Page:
Kestrels - Primary Colours
Ahh, Primary Colours. The three main components from which all other colours are made. It seems an appropriate choice of name for Kestrels’ debut album. The band are essentially a classic power trio: 1 bass, 1 guitar, 1 drumkit, no nonsense. From this basis all things are made. Lead singer/guitarist Chad Peck succeeded in rather neatly summing up the band in an interview earlier this year with East Coast Overture, stating that they are ‘“up-tempo barre chord rock n roll”.
While Peck’s description is accurate, it perhaps doesn’t give Primary Colours the credit it deserves. Kestrels wear their hearts on their sleeves on the album, and those sleeves are undoubtedly made of flannel. The band harness the scuzzy, lo-fi aesthetic to a tee, all distortion pedals, drawn out syllables, bouncing bass lines and repeated lyrics. Throughout the record drums rampage and crash, guitars fuzz and chug in all the right places. ‘Riddicule’ is a headlong bratty charge with classic college rock harmonies and bouncy basslines that comes on like Turbonegro without the smut or theatrics, the wah-wah solo exploding out of the speakers with youthful over-exuberance. Elsewhere the half-time dynamics of ‘Houdini’ call to mind the overlooked classic of the MTV era, Nada Surf’s ‘High/Low’, while the closing ‘Light and Sound’ is the type of earnest, yearning acoustic ballad that imppresionable college kids put on the end of mix tapes in the hope of getting the girl.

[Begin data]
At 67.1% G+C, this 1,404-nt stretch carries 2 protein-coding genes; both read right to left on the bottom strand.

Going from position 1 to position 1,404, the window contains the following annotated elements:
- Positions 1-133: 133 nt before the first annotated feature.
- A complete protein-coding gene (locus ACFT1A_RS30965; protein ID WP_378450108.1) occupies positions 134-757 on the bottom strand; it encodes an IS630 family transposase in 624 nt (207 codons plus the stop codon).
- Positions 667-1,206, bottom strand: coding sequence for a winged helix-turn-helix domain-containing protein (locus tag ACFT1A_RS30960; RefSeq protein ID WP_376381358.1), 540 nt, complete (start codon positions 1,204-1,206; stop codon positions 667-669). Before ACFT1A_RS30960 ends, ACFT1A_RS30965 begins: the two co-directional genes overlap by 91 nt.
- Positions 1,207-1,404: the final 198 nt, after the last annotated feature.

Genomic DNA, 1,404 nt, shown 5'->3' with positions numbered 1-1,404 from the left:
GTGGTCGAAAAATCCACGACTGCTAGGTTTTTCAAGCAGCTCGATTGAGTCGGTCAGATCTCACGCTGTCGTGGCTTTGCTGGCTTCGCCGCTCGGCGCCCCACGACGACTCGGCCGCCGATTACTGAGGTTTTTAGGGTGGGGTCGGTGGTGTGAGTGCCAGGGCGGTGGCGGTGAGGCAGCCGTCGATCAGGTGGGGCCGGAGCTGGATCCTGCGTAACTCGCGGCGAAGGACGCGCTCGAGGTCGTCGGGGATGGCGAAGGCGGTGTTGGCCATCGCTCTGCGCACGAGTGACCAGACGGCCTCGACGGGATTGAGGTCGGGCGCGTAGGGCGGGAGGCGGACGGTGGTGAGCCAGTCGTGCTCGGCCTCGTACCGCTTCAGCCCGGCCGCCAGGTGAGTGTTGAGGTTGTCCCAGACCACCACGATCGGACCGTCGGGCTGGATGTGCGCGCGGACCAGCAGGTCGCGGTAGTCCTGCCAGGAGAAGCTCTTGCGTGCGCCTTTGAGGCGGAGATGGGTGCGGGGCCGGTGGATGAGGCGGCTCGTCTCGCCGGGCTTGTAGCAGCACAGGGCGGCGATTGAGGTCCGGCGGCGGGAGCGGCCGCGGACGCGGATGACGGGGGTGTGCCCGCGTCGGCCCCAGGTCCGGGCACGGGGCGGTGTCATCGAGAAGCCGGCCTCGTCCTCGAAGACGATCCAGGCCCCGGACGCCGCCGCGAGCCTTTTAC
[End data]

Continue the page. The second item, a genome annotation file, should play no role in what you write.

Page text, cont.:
Primary Colours is an incredibly warm sounding record, and behind it’s catchy guitar hooks lies a good deal of positivity. It’s the kind of record that makes you want to go and scrawl the bands name on the back of your backpack in large black marker pen. It might be a little backward looking, and it may not be the most original album you may hear this year, but as the band sing on ‘Everyone, Everyone’: “It makes me glad”.
250 on black.